From an early age, Sergio Martinez learned how to juggle two jobs: At age 15, he saved his first fast-food job paychecks to buy second-hand turntables needed to launch a DJ side gig.
“We used to have a lot of big family parties when I was growing up. They would hire a DJ and even put on light shows," Martinez said. "I wanted to figure out how to do that myself, so I saved up for more than a month to buy my first gear.”
More than 20 years later, you can still find Martinez behind the DJ booth at night spots around Houston under the name DJ Mpulse. By day, you’ll find him in the city’s Human Resources Department coordinating Family Medical Leave Act (FMLA) benefits for employees citywide.
“It’s important to find something you’re passionate about. It makes life more exciting, introduces new interests and pushes your brain to learn something new,” he said.
This duality may seem drastically different, but at its core, both jobs help people feel better – addressing both physical and mental well-being, he said.
Martinez, an HR administrative coordinator, has worked for the city since 2005. He works closely with HR’s employee relations, workers compensation, benefits and EAP divisions to resolve some of the most complex and challenging workplace issues including extended absence from illness, injury or disability. He coordinates the leave donation pool for employees who have exhausted their paid time off. He also serves as a liaison for the pension office to assist employees through the retirement process.
“From the get-go I knew music was not going to be my main career,” he said. “I like what I’m doing here at the city; I like being a resource for employees and helping people figure out the next step, so I try to find a way to do both.”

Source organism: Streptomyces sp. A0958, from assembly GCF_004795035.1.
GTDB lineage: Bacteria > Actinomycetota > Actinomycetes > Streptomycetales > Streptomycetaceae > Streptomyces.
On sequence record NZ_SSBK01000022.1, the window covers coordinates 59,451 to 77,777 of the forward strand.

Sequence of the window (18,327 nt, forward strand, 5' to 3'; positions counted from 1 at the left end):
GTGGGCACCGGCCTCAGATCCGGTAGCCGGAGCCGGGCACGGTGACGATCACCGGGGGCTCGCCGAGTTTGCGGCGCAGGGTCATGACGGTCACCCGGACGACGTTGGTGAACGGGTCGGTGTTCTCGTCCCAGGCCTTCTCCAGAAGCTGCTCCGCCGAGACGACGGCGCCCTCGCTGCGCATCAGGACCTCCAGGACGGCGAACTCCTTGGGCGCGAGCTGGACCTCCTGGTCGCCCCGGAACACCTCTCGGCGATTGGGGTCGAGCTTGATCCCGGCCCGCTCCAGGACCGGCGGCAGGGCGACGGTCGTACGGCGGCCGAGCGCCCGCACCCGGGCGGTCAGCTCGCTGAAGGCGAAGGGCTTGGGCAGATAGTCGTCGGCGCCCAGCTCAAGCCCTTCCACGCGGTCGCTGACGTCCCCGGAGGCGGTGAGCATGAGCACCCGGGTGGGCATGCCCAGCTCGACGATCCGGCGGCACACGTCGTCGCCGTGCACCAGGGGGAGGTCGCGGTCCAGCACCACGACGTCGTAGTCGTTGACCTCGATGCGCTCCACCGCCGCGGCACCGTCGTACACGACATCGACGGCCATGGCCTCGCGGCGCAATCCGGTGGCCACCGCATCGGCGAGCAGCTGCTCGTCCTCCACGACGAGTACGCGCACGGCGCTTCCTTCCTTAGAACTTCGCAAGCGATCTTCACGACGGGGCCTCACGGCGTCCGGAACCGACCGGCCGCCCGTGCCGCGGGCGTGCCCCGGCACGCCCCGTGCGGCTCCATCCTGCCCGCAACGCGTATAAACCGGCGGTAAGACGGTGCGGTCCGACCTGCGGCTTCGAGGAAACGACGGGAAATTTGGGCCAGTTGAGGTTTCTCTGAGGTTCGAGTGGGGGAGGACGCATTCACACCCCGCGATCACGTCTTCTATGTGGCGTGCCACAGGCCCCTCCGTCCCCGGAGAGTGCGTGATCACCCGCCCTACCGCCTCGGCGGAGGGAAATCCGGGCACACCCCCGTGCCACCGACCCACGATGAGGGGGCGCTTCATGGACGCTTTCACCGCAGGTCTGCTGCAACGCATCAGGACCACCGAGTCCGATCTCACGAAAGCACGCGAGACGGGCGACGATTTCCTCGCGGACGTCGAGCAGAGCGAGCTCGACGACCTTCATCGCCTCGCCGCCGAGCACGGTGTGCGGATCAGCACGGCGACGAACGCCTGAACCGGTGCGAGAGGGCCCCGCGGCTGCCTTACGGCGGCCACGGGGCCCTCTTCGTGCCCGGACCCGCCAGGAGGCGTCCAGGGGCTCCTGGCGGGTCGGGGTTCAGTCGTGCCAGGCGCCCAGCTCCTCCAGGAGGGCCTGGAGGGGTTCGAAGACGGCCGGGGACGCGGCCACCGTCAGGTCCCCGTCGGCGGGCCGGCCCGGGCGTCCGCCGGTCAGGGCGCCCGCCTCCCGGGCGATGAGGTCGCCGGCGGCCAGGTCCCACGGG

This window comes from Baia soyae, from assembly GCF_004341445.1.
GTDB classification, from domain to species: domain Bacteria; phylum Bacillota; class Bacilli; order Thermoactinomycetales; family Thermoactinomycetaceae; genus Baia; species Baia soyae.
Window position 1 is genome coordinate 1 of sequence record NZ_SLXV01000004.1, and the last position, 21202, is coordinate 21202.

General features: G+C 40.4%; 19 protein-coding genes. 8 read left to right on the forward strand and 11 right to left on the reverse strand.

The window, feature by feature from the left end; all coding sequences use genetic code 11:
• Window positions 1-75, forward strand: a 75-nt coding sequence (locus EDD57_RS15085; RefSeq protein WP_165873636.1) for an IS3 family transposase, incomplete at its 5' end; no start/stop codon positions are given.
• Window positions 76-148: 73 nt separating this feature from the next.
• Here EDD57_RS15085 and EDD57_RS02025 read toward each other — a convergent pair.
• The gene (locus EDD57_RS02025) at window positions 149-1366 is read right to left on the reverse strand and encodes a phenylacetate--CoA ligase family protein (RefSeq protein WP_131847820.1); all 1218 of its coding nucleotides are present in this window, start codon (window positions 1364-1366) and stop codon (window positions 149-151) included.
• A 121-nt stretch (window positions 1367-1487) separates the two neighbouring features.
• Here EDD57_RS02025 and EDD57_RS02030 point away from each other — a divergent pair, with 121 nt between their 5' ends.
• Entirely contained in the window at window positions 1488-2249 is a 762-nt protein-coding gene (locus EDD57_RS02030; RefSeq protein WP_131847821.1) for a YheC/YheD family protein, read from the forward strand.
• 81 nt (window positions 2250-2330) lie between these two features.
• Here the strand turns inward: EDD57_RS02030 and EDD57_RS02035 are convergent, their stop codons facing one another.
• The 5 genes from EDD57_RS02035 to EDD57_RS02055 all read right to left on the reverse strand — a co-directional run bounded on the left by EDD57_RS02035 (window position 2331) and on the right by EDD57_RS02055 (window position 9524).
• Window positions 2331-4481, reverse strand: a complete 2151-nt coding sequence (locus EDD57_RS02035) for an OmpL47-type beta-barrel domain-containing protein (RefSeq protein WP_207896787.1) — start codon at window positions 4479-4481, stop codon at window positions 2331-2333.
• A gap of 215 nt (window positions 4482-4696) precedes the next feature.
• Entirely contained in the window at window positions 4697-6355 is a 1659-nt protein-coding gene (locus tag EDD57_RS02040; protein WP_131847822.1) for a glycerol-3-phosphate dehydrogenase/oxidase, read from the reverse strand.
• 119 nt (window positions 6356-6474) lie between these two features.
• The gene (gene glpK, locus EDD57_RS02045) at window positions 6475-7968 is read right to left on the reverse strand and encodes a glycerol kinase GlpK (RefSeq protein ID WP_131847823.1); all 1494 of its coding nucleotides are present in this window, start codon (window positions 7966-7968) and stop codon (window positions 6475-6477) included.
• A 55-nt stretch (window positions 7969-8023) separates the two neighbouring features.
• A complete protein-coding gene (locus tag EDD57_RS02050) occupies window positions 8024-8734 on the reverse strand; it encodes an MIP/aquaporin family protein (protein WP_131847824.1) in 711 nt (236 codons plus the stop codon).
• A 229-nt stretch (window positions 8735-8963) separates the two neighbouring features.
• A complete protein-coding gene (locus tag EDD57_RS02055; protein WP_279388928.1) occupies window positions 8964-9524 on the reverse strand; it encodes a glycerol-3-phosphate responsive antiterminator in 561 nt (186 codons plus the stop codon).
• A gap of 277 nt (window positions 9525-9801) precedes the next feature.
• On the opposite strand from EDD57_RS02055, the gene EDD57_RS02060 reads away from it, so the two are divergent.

Martinez’s role requires patience and compassion for others. He estimates that he receives 50-60 FMLA requests in a busy week and at least 500 a year.
“In HR, we’re not just there to hire fire, discipline, and make sure you get paid,” Martinez said. “We’re Human Resources, and we take that job seriously.
“I just imagine that it could be me in the same situation,” he said about his customer service approach. “I think about how would I feel if it was my parent going through the same issues.”
Over the last 14 years, Martinez has pursued his public service and music careers in tandem, and occasionally the two intersect. Martinez generously volunteers his time and talent to DJ city events including the citywide CMC Talent Show and other HR events. This year, he served as the event emcee.
“Playing music energizes me and makes me happy,” he said. “I like sharing that same energy and frequency that I’m feeling with the crowd. It just helps you forget about a tough day and feel good.”
Martinez established himself on the Houston music scene doing late-night mixes and live club broadcasts on various Houston radio stations. Martinez said he plays various musical styles – anything from 80’s music to hip hop and electronic dance music (EDM).
“I like to read the crowd, bounce back and forth between the genres, mix it up and keep it interesting,” he said about his DJ style. “I don’t like people to be able to anticipate my next track.”
He earned positions as a resident DJ at downtown Houston venues such as Proof Rooftop Lounge and Live Sports Bar, both of which are now closed. He has also been invited to perform at international music festivals in France, the Netherlands and Germany.
Martinez can currently be seen at Blitz Sports Grill and Party Bar in Webster and Bovine & Barley restaurant and bar in downtown Houston.
Burning the candle at both ends, Martinez said he has to sacrifice some sleep and time with his family, but most of his gigs start after his 2-year-old son is already asleep.
In addition to his full-time city job, Martinez estimates that DJ preparation takes at least 10-20 hours to research and download trending music, edit and produce his own remixes, design event flyers and videos, promote his shows and schedule gigs for himself and other DJs.
Some nights he doesn’t get home until about 3 a.m., but he has to be awake and alert to report to work the next morning. Sometimes the benefits outweigh the sacrifices. Martinez said the additional source of income helped with buying a home and pay for family vacations.
“I can get by on four hours of sleep as long as it’s just one or two nights a week,” he said. “It can be difficult, but having the love and support from friends, family and peers has helped me reach my goals in two careers.”
Check out his website: www.djmpulseonline.com.